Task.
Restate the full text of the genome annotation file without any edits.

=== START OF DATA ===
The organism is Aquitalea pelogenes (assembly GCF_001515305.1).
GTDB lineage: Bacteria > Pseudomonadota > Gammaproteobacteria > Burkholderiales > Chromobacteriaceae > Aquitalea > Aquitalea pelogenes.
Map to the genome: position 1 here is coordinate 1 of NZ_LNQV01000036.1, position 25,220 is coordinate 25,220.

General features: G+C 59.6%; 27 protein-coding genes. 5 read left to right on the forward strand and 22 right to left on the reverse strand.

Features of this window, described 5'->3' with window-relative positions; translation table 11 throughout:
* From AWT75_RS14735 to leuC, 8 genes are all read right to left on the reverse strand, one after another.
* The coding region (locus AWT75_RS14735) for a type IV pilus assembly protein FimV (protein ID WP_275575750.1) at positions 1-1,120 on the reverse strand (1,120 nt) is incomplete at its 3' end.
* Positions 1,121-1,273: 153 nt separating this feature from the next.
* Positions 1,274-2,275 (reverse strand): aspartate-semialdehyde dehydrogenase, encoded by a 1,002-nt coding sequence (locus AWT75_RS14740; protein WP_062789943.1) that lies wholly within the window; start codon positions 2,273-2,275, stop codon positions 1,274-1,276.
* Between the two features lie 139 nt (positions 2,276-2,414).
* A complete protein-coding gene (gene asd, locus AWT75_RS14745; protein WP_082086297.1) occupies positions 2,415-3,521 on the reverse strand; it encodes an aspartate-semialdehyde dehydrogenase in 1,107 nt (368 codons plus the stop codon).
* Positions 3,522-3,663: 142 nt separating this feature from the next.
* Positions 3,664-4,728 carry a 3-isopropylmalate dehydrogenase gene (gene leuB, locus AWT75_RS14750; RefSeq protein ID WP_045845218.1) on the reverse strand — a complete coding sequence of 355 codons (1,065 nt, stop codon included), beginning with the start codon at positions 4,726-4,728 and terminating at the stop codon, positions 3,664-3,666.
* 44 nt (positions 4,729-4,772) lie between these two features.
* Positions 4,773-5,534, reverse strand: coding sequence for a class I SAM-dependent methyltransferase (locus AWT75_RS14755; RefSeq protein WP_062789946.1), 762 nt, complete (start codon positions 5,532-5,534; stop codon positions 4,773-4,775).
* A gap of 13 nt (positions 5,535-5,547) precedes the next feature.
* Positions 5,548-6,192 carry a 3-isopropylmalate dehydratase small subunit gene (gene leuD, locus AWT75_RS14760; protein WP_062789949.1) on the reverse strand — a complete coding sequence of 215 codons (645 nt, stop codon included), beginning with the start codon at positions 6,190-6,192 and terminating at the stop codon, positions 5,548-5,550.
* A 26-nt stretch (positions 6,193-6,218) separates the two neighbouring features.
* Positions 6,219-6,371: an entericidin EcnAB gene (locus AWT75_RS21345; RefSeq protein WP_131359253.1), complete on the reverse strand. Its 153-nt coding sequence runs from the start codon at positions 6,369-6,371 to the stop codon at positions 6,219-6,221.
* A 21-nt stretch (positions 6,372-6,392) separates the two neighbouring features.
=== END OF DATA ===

The organism is Aquitalea pelogenes (assembly GCF_001515305.1).
GTDB lineage: Bacteria > Pseudomonadota > Gammaproteobacteria > Burkholderiales > Chromobacteriaceae > Aquitalea > Aquitalea pelogenes.
Map to the genome: position 1 here is coordinate 1 of NZ_LNQV01000036.1, position 25,220 is coordinate 25,220.

General features: G+C 59.6%; 27 protein-coding genes. 5 read left to right on the forward strand and 22 right to left on the reverse strand.

Features of this window, described 5'->3' with window-relative positions; translation table 11 throughout:
* From AWT75_RS14735 to leuC, 8 genes are all read right to left on the reverse strand, one after another.
* The coding region (locus AWT75_RS14735) for a type IV pilus assembly protein FimV (protein ID WP_275575750.1) at positions 1-1,120 on the reverse strand (1,120 nt) is incomplete at its 3' end.
* Positions 1,121-1,273: 153 nt separating this feature from the next.
* Positions 1,274-2,275 (reverse strand): aspartate-semialdehyde dehydrogenase, encoded by a 1,002-nt coding sequence (locus AWT75_RS14740; protein WP_062789943.1) that lies wholly within the window; start codon positions 2,273-2,275, stop codon positions 1,274-1,276.
* Between the two features lie 139 nt (positions 2,276-2,414).
* A complete protein-coding gene (gene asd, locus AWT75_RS14745; protein WP_082086297.1) occupies positions 2,415-3,521 on the reverse strand; it encodes an aspartate-semialdehyde dehydrogenase in 1,107 nt (368 codons plus the stop codon).
* Positions 3,522-3,663: 142 nt separating this feature from the next.
* Positions 3,664-4,728 carry a 3-isopropylmalate dehydrogenase gene (gene leuB, locus AWT75_RS14750; RefSeq protein ID WP_045845218.1) on the reverse strand — a complete coding sequence of 355 codons (1,065 nt, stop codon included), beginning with the start codon at positions 4,726-4,728 and terminating at the stop codon, positions 3,664-3,666.
* 44 nt (positions 4,729-4,772) lie between these two features.
* Positions 4,773-5,534, reverse strand: coding sequence for a class I SAM-dependent methyltransferase (locus AWT75_RS14755; RefSeq protein WP_062789946.1), 762 nt, complete (start codon positions 5,532-5,534; stop codon positions 4,773-4,775).
* A gap of 13 nt (positions 5,535-5,547) precedes the next feature.
* Positions 5,548-6,192 carry a 3-isopropylmalate dehydratase small subunit gene (gene leuD, locus AWT75_RS14760; protein WP_062789949.1) on the reverse strand — a complete coding sequence of 215 codons (645 nt, stop codon included), beginning with the start codon at positions 6,190-6,192 and terminating at the stop codon, positions 5,548-5,550.
* A 26-nt stretch (positions 6,193-6,218) separates the two neighbouring features.
* Positions 6,219-6,371: an entericidin EcnAB gene (locus AWT75_RS21345; RefSeq protein WP_131359253.1), complete on the reverse strand. Its 153-nt coding sequence runs from the start codon at positions 6,369-6,371 to the stop codon at positions 6,219-6,221.
* A 21-nt stretch (positions 6,372-6,392) separates the two neighbouring features.